THE Countess of Wessex has been welcomed to JCB to officially open a new £100 million factory and receive a £300,000 cheque for the NSPCC, the children’s charity she is patron of.
The Countess visited JCB Cab Systems in Uttoxeter and was given an insight into the manufacturing plant, which boasts a computer-controlled production line and rainwater harvesting and heat capture systems.
JCB chairman Anthony Bamford and his wife Carole welcomed The Countess to the plant and during the visit Her Royal Highness unveiled a plaque on the shop floor to applause from hundreds of employees who had gathered to watch the occasion.
Lord Bamford said, “Britain, and Staffordshire, is a great place to manufacture and investing in Britain is something we will continue to do. Investing in this plant has, quite literally transformed our cab production business, bringing new levels of efficiency to our operations.”
The Countess of Wessex met employees on the shop floor including Ben Emery, who joined JCB in 2006 as a mechanical engineering apprentice. He now works as a manufacturing engineering manager at the factory and led the team that bought all the key equipment for the new plant.
Ben said, “It was fantastic to meet The Countess of Wessex and the whole team is very proud to have been able to show off our hi-tech workplace to a member of the Royal Family. She was very interested in everything we have done to make this a world class, efficient manufacturing facility which competes with the best in the world.”
Following the official opening, The Countess attended a celebration to mark the culmination of JCB’s latest appeal for the NSPCC, which the Bamford Charitable Trust has supported for almost 40 years. Her Royal Highness met more than 50 employees from the business who have played key roles in the JCB NSPCC Platinum Jubilee Appeal, which was launched in 2021 with a target of £70,000. Employees raised a massive £150,000, which was doubled by the Bamford Charitable Trust.
As she handed over the cheque Lady Bamford paid tribute to everyone involved in the Appeal. She said, “JCB is a family business with family values, and it is those family values which have seen so many successful NSPCC appeals staged over the years. JCB’s roots in Staffordshire are very deep, just like those of the many thousands of families who work here. There is so much more work to do to end child cruelty, which is why it is so important to us to support the work of the NSPCC in a way which directly benefits the children of this county.”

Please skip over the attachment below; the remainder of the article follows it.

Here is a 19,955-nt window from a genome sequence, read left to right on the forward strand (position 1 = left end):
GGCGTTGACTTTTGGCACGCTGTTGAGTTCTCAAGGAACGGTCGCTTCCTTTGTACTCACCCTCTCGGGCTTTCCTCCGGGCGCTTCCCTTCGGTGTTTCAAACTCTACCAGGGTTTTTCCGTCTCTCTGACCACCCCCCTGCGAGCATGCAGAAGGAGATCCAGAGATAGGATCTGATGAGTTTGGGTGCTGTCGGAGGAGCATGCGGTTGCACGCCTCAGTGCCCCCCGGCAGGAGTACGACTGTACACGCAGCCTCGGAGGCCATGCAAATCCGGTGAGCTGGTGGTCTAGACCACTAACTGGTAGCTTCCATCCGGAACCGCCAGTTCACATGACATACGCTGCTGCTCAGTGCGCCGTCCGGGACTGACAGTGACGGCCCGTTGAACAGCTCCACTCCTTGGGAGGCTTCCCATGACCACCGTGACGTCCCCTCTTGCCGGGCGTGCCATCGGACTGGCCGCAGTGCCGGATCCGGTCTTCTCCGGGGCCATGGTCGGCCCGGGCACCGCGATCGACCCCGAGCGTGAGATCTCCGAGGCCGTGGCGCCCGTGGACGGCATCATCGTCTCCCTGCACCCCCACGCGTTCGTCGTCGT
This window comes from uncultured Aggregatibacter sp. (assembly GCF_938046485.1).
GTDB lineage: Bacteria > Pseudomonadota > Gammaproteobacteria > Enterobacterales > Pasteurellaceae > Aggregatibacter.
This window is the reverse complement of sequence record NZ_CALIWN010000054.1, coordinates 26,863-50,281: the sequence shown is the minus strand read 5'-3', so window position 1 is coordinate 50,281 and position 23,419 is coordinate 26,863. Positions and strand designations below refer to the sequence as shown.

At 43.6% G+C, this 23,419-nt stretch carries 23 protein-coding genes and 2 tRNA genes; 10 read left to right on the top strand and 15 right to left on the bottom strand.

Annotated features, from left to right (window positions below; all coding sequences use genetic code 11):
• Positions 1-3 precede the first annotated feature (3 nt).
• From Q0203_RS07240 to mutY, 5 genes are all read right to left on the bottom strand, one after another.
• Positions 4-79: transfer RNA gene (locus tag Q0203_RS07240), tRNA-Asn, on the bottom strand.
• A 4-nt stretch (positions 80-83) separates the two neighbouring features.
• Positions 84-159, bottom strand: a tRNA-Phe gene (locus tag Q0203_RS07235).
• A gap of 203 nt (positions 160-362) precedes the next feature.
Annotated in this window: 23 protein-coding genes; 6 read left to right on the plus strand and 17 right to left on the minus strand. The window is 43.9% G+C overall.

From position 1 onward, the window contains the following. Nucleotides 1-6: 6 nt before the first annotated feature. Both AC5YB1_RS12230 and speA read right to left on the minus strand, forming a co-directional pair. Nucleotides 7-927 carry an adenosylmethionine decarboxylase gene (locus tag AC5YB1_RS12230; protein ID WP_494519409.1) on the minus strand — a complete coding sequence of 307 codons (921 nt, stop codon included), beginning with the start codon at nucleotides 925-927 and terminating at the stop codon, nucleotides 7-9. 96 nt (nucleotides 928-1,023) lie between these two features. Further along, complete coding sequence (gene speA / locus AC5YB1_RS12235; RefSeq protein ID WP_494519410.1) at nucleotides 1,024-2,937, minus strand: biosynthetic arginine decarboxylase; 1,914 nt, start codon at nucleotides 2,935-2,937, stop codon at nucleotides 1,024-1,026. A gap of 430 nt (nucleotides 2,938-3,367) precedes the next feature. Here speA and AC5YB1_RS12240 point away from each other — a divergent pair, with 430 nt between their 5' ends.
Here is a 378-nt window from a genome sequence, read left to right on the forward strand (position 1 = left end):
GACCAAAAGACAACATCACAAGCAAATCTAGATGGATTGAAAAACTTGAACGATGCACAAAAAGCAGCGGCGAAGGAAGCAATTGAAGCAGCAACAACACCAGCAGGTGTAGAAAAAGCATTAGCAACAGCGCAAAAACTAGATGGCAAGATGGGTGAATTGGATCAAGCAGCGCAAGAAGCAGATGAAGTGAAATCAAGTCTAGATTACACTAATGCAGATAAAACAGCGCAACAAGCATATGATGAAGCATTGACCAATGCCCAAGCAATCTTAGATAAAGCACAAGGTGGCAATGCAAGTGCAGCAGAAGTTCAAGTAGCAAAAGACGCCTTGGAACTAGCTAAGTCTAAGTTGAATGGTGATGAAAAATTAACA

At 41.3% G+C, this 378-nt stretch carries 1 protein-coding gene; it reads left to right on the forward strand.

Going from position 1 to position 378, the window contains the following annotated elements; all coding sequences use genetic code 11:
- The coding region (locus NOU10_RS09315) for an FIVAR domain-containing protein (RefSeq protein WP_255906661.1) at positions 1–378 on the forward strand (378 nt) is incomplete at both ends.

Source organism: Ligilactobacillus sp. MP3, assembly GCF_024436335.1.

An NSPCC spokesperson said, “We would like to thank JCB for their fantastic efforts during the Platinum Jubilee campaign. We are extremely grateful that JCB has chosen to donate the funds raised to the NSPCC and support our vital work with children and families in Staffordshire.”
Fundraising events included a group of 10 JCB employees embarking on a 129-mile coast-to-coast cycle ride from Barrow-in-Furness to Tynemouth. Elsewhere, a team of 36 apprentices built an electric Loadall telehandler from scratch and gave it a vinyl wrap using the handprints of children from two local schools. The machine has been bought by UK plant hire company VP Plc. Other fundraising events included the ‘JCB Sportive’, a bike ride organised by the JCB Cycling Club which saw 250 cyclists ride either 70 miles or 70 kilometres for the appeal – a mile or kilometre for every year of Her Majesty’s reign. George Bamford, who is honorary president of the JCB Cycling Club, also took part in the ride, which raised £10,000.